萨德侯爵：他们就是这样看待革命的——他们牙疼，需要拔牙；汤烧糊了，他们喊着要好汤；女人嫌丈夫矮，想换个高的；男人觉得妻子瘦，想要个胖的；一个人鞋子挤脚，可他邻居的鞋很舒服；诗人没了灵感，绝望地探索新景象；渔夫忙了几个小时，就是没鱼儿上钩；所以，他们参加了革命，以为革命可以给他们一切。然后他们占领了一个个要塞，血流成河，这些英雄事迹把我们都驱逐到阴沟里去，我们倒是可以当故事讲给孙子辈听，如果人类还会有孙子辈的话。最后什么也没有改变，鞋子还是挤脚，鱼还是不上钩，家里还是那个老丑的配偶，汤还是烧糊了。 萨德侯爵：人民需要你，因为你为他们受苦，他们敬仰你的骨灰瓮。但明天他们就会把它打翻在地上，说“马拉？谁？” 。
马拉：I read in your books, de Sade, in one of your immortal works, that the animating force of nature is destruction, and that our only instrument for measuring life is death.
萨德侯爵：But man has given a false importance to death… Nature would watch unmoved if we destroy the entire human race… Man is a destroyer. But if he kills and takes no pleasure in it, he is a machine. He should destroy with a passion, like a man.
马拉：Against nature’s silence, I use action. In the vast indifference, I invent a meaning. I don’t watch unmoved. I intervene. And I say that this and this are wrong. And I work to alter them and to improve them, because the important things to pull yourself up by your own hair, to turn yourself inside out and see the whole world with fresh eyes.
萨德侯爵：Before deciding what is right and what is wrong, first we must find out what we are. I do not know myself. No sooner have I discovered something than I begin to doubt it. And have to destroy it again. What we do is but a shadow of what we want to do, and the only truths we can point to are the ever-changing truths of our own experience. I don’t know if I’m hangman or victim, for I imagine the most horrible tortures, and as I describe them, I suffer them myself. There’s nothing I could not do, and everything fills me with horror. And I see that other people, too, turn themselves into strangers and are capable of unpredictable acts. A little time ago, I saw my tailor—a gentle, cultured man who liked to talk philosophy. I saw him foam at the mouth and, screaming with rage, attack a man from Switzerland—a large man, heavily armed—and destroy him utterly. And then I saw him tear open the breast of the defeated man, take out the still-beating heart, and swallow it.
马拉：We invented the revolution, but we didn’t know how to run it.
马拉：Don’t think you can beat them without using force. Don’t be deceived. When our revolution has been finally stamped out and they tell you things are better now. Even if there’s no poverty to be seen because the poverty’s been hidden, even if you got more wages and could afford to buy more of these new and useless goods, and even if it seemed to you that you never had so much, that is only the slogan of those who have that much more than you. Don’t be taken in. And they pat you paternally on the shoulder and tell you there’s no more inequality worth speaking of, and no more reason for fighting. If you believe them, they will be completely in charge in their shining homes and granite banks, from which they rob the people of the world under the pretense of bringing them freedom. Watch out, for as soon as it pleases them, they will send you out to protect their wealth in war. Whose weapons rapidly developed by servile scientists will become more and more deadly until they can, with the flick of a finger, tear a million of you to pieces.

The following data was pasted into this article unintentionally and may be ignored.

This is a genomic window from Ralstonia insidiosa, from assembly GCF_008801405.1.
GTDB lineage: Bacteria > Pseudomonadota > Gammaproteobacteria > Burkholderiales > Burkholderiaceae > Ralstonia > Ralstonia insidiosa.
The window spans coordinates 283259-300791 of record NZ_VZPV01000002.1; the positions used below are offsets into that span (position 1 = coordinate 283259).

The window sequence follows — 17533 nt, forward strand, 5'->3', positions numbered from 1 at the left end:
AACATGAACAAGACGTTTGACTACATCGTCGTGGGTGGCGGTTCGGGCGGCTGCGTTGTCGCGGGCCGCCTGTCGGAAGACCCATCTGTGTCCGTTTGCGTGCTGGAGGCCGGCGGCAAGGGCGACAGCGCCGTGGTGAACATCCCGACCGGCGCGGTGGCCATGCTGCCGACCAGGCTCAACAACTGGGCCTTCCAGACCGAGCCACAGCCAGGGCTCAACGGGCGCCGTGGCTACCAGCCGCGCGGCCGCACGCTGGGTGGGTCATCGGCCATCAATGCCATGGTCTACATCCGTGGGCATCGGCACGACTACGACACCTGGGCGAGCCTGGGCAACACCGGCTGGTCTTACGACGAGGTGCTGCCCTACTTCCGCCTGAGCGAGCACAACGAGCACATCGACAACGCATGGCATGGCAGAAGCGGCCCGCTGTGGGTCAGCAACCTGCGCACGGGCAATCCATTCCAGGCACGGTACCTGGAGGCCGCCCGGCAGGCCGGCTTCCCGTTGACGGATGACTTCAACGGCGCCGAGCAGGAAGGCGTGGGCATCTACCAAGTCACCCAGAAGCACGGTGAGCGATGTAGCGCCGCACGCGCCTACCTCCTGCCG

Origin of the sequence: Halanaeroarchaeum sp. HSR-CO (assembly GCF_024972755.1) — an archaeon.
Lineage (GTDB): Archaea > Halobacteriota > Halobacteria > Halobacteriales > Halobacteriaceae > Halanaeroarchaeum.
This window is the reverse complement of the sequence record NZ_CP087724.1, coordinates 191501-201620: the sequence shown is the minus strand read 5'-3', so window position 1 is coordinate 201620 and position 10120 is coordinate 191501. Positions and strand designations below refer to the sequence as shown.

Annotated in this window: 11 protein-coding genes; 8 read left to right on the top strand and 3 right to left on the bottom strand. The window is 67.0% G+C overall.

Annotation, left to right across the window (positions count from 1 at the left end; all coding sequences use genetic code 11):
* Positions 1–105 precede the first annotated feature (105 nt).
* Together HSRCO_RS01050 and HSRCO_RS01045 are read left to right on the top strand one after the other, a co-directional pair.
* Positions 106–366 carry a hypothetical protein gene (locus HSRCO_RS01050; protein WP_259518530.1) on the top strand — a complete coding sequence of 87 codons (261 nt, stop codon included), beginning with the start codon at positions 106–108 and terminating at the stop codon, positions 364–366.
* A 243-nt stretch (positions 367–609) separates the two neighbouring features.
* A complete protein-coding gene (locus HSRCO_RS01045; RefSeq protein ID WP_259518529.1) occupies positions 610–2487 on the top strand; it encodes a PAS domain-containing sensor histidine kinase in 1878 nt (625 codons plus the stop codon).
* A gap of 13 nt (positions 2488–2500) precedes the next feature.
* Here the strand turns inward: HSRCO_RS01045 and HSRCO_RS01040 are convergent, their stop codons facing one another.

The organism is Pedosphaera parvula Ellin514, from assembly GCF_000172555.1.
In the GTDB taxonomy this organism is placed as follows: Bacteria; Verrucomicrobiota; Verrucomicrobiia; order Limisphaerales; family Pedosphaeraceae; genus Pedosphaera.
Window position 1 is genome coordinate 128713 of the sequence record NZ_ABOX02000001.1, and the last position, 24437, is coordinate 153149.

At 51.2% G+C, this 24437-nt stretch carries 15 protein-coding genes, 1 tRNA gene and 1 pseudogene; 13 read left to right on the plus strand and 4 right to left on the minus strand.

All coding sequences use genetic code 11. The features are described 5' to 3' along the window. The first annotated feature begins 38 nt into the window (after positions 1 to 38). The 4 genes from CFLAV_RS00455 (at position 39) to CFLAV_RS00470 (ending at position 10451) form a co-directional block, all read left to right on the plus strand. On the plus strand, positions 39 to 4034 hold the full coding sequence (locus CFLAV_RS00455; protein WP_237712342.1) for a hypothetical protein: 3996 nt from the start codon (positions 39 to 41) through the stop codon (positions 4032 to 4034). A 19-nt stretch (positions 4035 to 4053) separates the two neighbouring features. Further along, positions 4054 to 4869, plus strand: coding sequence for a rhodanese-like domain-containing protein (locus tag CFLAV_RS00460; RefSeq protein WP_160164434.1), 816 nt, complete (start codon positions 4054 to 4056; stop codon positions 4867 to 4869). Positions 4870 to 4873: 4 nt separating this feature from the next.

雅克·鲁：Woe to the man who is different, who tries to break down all the barriers. Woe to the man who tries to stretch the imagination of man. He shall be mocked. He shall be scourged. By the blinkered guardians of morality. You wanted enlightenment and warmth, and so you studied light and heat. You wondered how forces could be controlled, so you studied electricity. You wanted to know what man is for, so you asked yourself, what is the soul—this dump for hollow ideals and mangled morals? And you decided that the soul is in the brain and that it can learn to think. For you, the soul is a practical thing, a tool for ruling and mastering life. And you came on day to the revolution because you saw the most important vision—that our circumstances must be changed fundamentally. And without these changes, everything we try to do must fail.
科黛：Look at this city. Its prisons are crowded with our friends. I was with them just now in my sleep. They stand huddled together, and hear through the windows, the guards talking about executions! Hmm! They talk of people now as gardeners talk of leaves for burning. Their names are crossed off at the top of a list. And as the list grows shorter, more names are added to the bottom. I stood with them, and we waited for our own names to be called! What kind of town is this? What sort of streets are these? Who invented this? Who profits by it? I saw peddlers at every corner. They’re selling little guillotines with tiny sharp blades. And dolls filled with red liquid which spurts from the neck when the sentence is carried out. What kind of children are these who can play with this toy so efficiently? And who is judging? Who is judging?
萨德侯爵：But what’s the point of a revolution without general copulation? Marat, I lay in the Bastille for 13 long years, and learned that this is a world of bodies, each body pulsing with its own terrible power. Each body alone and wracked with its own unrest. In that loneliness, marooned in a stone sea, I heard lips whispering continually and felt all the time, in the palms of my hands and in my skin, the need for contact. Shut behind 13 bolted doors, my feet fettered, I dreamed only of the orifices of the body, put there so that one may hook and twine oneself in them. Continually, I dreamed of this confrontation. And it was a dream of the most savage, jealous, and cruelest imagining. Marat, these cells of the inner self are worse than the deepest stone dungeon. And as long as they are locked, all your revolution is but a prison mutiny to be put down by corrupted fellow prisoners.
修道院长：Pray! Oh pray to him! Our Satan, who art in Hell, hallowed by thy name. Thy kingdom come on earth as it is in hell. Forgive us our good deeds and deliver us from holiness. Lead us! Lead us into temptation. Over and over. Amen.